I agree that this question is a bit vague in its wording. However, I can foresee physical, written text declining over the next century to the point of near extinction.
The writings of 20th century media scholar, Marshall McLuhan, suggest that the two greatest inventions in the history of civilization have been (1) the phonetic alphabet, and (2) The printing press. His writings also indicate that with the introduction of electric technology such as the telegraph and television (most of McLuhan’s work was in the 1960’s and 1970’s before the internet age) were causing the world to revert back to the pre-literary tribal age. McLuhan, in fact, was the person to coin the term “Global Village”.
My reading of McLuhan’s book “Understanding Media” has led me to believe that this cycle is in fact taking place over a span of many years. We are becoming accustomed to more verbal and aural forms of communication, and our remaining analog visual communication media is being replaced by technology.
Print media is being replaced by electronic media in many facets of everyday life. My band, for example, rarely promotes our concerts with paper flyers like we used to, as Jpeg e-flyers are much more efficient, and cheaper.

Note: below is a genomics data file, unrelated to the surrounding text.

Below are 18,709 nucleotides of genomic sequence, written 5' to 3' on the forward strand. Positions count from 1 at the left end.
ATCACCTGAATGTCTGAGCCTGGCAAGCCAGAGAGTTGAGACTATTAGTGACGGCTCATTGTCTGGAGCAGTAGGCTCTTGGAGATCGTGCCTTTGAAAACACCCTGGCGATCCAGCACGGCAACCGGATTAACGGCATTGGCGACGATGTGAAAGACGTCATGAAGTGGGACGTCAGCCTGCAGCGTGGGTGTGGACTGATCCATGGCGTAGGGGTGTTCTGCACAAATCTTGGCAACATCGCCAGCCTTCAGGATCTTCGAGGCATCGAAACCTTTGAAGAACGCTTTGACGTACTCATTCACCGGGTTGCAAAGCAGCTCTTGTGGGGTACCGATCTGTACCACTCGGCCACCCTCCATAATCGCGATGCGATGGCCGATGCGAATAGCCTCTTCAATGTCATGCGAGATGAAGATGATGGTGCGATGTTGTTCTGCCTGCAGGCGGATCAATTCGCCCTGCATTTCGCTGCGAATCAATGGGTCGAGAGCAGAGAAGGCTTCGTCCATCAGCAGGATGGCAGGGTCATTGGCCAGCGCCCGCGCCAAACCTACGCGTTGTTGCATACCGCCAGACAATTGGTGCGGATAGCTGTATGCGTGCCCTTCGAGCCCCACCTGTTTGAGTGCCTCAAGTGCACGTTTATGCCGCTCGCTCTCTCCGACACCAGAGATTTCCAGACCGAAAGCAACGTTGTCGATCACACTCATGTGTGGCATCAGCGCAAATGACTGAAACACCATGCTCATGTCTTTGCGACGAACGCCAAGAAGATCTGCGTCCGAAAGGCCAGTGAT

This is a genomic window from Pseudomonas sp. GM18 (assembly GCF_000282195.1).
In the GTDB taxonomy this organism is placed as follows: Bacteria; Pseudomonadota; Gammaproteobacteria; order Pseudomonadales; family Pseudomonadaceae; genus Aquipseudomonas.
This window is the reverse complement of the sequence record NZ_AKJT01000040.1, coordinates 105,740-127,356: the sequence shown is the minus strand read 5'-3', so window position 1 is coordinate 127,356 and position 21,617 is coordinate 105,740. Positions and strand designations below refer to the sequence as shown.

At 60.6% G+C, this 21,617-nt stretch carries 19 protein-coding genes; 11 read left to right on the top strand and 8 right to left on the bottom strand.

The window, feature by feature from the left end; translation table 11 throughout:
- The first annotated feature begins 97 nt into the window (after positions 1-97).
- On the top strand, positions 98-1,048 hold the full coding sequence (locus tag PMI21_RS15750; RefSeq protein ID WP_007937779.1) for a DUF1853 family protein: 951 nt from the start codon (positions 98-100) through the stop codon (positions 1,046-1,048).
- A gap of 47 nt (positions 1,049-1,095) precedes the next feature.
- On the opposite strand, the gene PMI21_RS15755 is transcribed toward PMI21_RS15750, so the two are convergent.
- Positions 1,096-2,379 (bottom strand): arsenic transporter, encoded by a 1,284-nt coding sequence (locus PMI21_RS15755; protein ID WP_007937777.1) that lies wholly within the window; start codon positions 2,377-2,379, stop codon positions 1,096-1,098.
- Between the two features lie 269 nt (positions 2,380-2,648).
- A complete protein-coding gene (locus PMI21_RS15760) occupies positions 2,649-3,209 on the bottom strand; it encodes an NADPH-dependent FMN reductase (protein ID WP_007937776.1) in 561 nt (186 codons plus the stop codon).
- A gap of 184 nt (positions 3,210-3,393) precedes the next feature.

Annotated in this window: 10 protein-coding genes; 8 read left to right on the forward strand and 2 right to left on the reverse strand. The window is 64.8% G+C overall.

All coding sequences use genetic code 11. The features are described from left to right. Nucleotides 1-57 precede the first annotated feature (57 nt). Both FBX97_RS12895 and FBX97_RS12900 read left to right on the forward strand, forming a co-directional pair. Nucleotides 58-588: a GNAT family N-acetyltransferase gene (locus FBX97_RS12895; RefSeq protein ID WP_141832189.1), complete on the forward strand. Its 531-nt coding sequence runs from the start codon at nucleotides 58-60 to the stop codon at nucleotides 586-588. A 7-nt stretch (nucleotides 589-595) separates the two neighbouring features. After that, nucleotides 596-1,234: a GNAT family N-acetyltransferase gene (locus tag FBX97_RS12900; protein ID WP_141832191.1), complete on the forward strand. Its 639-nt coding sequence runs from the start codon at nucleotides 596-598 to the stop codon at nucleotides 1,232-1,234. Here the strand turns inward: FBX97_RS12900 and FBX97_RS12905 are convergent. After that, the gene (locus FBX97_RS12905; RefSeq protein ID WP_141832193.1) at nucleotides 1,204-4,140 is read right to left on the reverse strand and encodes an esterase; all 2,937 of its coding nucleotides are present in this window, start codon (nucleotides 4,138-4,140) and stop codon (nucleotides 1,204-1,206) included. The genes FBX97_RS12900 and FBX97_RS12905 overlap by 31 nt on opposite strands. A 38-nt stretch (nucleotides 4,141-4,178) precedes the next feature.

Online versions of newspapers are on the rise, while old-school newspapers are merely becoming the things you put on your kitchen floor to absorb your dog’s urination. In fact, think for a moment of how contradictory the term “online newsPAPER” really is.
Think of any instance in your daily routine where you write something down, and I can think of an example of how it will soon be replaced, if it hasn’t already been, by an electronic medium.
In addition to traditional visual media being replaced by technology, we are also becoming more accustomed to verbal and aural forms of communication. Our affinity for aural versus visual communication can be seen by the dual nature of television. Most people, for example, would much rather listen to a TV program with the image turned off than watch the same program on mute.
To say that written text will become completely extinct might be a stretch. It is realistic, however, to foresee written text becoming so inconvenient and obsolete that we may voluntarily refrain from using it.